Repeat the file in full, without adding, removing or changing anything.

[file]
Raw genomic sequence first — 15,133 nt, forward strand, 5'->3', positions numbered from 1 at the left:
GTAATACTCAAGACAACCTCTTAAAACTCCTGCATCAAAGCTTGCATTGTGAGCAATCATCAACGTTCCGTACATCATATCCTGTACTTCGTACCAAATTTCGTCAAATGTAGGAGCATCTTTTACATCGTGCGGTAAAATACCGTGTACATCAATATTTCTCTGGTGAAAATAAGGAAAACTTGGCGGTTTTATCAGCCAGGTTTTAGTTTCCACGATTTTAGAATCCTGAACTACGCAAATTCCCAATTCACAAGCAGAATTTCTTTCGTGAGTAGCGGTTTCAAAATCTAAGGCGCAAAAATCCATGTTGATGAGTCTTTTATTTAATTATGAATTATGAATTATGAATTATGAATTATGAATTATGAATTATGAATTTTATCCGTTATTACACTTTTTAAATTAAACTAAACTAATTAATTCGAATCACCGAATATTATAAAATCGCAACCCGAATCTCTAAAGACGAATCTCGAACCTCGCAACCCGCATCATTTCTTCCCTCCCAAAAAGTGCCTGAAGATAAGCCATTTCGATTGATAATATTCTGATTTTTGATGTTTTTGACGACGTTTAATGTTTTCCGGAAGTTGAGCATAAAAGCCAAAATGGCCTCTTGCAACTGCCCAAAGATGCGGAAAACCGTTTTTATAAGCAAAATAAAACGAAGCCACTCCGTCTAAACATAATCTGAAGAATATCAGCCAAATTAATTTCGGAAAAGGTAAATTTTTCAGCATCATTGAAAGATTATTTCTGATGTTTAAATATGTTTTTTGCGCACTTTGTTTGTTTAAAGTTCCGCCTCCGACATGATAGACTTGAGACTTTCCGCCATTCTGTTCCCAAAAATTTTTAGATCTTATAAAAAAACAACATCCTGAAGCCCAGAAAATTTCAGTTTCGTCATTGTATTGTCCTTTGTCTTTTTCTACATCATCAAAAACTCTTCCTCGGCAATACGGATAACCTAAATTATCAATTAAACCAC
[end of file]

Raw genomic sequence first — 15,133 nt, forward strand, 5'->3', positions numbered from 1 at the left:
GTAATACTCAAGACAACCTCTTAAAACTCCTGCATCAAAGCTTGCATTGTGAGCAATCATCAACGTTCCGTACATCATATCCTGTACTTCGTACCAAATTTCGTCAAATGTAGGAGCATCTTTTACATCGTGCGGTAAAATACCGTGTACATCAATATTTCTCTGGTGAAAATAAGGAAAACTTGGCGGTTTTATCAGCCAGGTTTTAGTTTCCACGATTTTAGAATCCTGAACTACGCAAATTCCCAATTCACAAGCAGAATTTCTTTCGTGAGTAGCGGTTTCAAAATCTAAGGCGCAAAAATCCATGTTGATGAGTCTTTTATTTAATTATGAATTATGAATTATGAATTATGAATTATGAATTATGAATTATGAATTTTATCCGTTATTACACTTTTTAAATTAAACTAAACTAATTAATTCGAATCACCGAATATTATAAAATCGCAACCCGAATCTCTAAAGACGAATCTCGAACCTCGCAACCCGCATCATTTCTTCCCTCCCAAAAAGTGCCTGAAGATAAGCCATTTCGATTGATAATATTCTGATTTTTGATGTTTTTGACGACGTTTAATGTTTTCCGGAAGTTGAGCATAAAAGCCAAAATGGCCTCTTGCAACTGCCCAAAGATGCGGAAAACCGTTTTTATAAGCAAAATAAAACGAAGCCACTCCGTCTAAACATAATCTGAAGAATATCAGCCAAATTAATTTCGGAAAAGGTAAATTTTTCAGCATCATTGAAAGATTATTTCTGATGTTTAAATATGTTTTTTGCGCACTTTGTTTGTTTAAAGTTCCGCCTCCGACATGATAGACTTGAGACTTTCCGCCATTCTGTTCCCAAAAATTTTTAGATCTTATAAAAAAACAACATCCTGAAGCCCAGAAAATTTCAGTTTCGTCATTGTATTGTCCTTTGTCTTTTTCTACATCATCAAAAACTCTTCCTCGGCAATACGGATAACCTAAATTATCAATTAAACCAC